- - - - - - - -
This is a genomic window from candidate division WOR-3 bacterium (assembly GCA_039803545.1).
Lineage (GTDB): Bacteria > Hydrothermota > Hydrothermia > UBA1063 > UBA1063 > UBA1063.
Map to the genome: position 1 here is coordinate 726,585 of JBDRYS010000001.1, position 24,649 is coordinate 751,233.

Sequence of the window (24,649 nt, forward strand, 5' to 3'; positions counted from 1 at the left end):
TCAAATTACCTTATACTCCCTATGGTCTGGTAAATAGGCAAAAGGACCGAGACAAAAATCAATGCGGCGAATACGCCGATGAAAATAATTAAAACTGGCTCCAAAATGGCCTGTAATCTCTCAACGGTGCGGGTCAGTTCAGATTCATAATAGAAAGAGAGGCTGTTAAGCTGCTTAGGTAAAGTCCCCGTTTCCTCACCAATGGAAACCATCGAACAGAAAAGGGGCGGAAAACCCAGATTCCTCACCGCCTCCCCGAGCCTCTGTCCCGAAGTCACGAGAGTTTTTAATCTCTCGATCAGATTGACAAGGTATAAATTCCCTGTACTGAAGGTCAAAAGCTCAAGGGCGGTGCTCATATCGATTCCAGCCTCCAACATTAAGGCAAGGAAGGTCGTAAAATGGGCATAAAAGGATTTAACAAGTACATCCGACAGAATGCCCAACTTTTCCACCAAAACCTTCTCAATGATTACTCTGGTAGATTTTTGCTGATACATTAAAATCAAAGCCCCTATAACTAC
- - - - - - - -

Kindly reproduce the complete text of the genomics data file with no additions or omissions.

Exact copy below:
This is a genomic window from candidate division WOR-3 bacterium (assembly GCA_039803545.1).
Lineage (GTDB): Bacteria > Hydrothermota > Hydrothermia > UBA1063 > UBA1063 > UBA1063.
Map to the genome: position 1 here is coordinate 726,585 of JBDRYS010000001.1, position 24,649 is coordinate 751,233.

Sequence of the window (24,649 nt, forward strand, 5' to 3'; positions counted from 1 at the left end):
TCAAATTACCTTATACTCCCTATGGTCTGGTAAATAGGCAAAAGGACCGAGACAAAAATCAATGCGGCGAATACGCCGATGAAAATAATTAAAACTGGCTCCAAAATGGCCTGTAATCTCTCAACGGTGCGGGTCAGTTCAGATTCATAATAGAAAGAGAGGCTGTTAAGCTGCTTAGGTAAAGTCCCCGTTTCCTCACCAATGGAAACCATCGAACAGAAAAGGGGCGGAAAACCCAGATTCCTCACCGCCTCCCCGAGCCTCTGTCCCGAAGTCACGAGAGTTTTTAATCTCTCGATCAGATTGACAAGGTATAAATTCCCTGTACTGAAGGTCAAAAGCTCAAGGGCGGTGCTCATATCGATTCCAGCCTCCAACATTAAGGCAAGGAAGGTCGTAAAATGGGCATAAAAGGATTTAACAAGTACATCCGACAGAATGCCCAACTTTTCCACCAAAACCTTCTCAATGATTACTCTGGTAGATTTTTGCTGATACATTAAAATCAAAGCCCCTATAACTAC